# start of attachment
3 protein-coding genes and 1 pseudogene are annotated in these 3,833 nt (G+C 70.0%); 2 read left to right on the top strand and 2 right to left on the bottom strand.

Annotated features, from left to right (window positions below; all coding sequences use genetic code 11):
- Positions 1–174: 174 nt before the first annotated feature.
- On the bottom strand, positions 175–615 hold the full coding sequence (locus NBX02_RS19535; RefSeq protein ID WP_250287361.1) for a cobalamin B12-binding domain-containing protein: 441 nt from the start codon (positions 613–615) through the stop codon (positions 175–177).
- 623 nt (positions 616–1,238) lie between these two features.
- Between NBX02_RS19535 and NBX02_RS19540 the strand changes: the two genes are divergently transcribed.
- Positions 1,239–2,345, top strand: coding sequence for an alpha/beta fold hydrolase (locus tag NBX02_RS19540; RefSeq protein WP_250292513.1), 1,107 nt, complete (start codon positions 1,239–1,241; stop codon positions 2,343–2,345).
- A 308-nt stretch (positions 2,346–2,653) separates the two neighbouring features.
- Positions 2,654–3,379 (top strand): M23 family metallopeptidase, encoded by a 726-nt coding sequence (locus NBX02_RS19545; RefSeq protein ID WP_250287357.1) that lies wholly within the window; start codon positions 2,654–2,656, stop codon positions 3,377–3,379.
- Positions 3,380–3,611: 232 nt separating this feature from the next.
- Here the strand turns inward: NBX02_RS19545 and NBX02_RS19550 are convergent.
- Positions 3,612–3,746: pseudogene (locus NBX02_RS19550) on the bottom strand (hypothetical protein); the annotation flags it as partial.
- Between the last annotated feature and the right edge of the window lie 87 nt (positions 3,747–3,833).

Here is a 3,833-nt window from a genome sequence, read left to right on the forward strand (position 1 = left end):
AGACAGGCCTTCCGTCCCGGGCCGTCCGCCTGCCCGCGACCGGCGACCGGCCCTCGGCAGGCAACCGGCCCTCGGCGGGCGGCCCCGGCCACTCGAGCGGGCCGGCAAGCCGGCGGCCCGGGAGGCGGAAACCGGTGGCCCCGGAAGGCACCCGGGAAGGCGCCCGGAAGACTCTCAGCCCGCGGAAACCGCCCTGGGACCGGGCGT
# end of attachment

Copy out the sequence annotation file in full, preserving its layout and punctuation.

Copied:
3 protein-coding genes and 1 pseudogene are annotated in these 3,833 nt (G+C 70.0%); 2 read left to right on the top strand and 2 right to left on the bottom strand.

Annotated features, from left to right (window positions below; all coding sequences use genetic code 11):
- Positions 1–174: 174 nt before the first annotated feature.
- On the bottom strand, positions 175–615 hold the full coding sequence (locus NBX02_RS19535; RefSeq protein ID WP_250287361.1) for a cobalamin B12-binding domain-containing protein: 441 nt from the start codon (positions 613–615) through the stop codon (positions 175–177).
- 623 nt (positions 616–1,238) lie between these two features.
- Between NBX02_RS19535 and NBX02_RS19540 the strand changes: the two genes are divergently transcribed.
- Positions 1,239–2,345, top strand: coding sequence for an alpha/beta fold hydrolase (locus tag NBX02_RS19540; RefSeq protein WP_250292513.1), 1,107 nt, complete (start codon positions 1,239–1,241; stop codon positions 2,343–2,345).
- A 308-nt stretch (positions 2,346–2,653) separates the two neighbouring features.
- Positions 2,654–3,379 (top strand): M23 family metallopeptidase, encoded by a 726-nt coding sequence (locus NBX02_RS19545; RefSeq protein ID WP_250287357.1) that lies wholly within the window; start codon positions 2,654–2,656, stop codon positions 3,377–3,379.
- Positions 3,380–3,611: 232 nt separating this feature from the next.
- Here the strand turns inward: NBX02_RS19545 and NBX02_RS19550 are convergent.
- Positions 3,612–3,746: pseudogene (locus NBX02_RS19550) on the bottom strand (hypothetical protein); the annotation flags it as partial.
- Between the last annotated feature and the right edge of the window lie 87 nt (positions 3,747–3,833).

Here is a 3,833-nt window from a genome sequence, read left to right on the forward strand (position 1 = left end):
AGACAGGCCTTCCGTCCCGGGCCGTCCGCCTGCCCGCGACCGGCGACCGGCCCTCGGCAGGCAACCGGCCCTCGGCGGGCGGCCCCGGCCACTCGAGCGGGCCGGCAAGCCGGCGGCCCGGGAGGCGGAAACCGGTGGCCCCGGAAGGCACCCGGGAAGGCGCCCGGAAGACTCTCAGCCCGCGGAAACCGCCCTGGGACCGGGCGT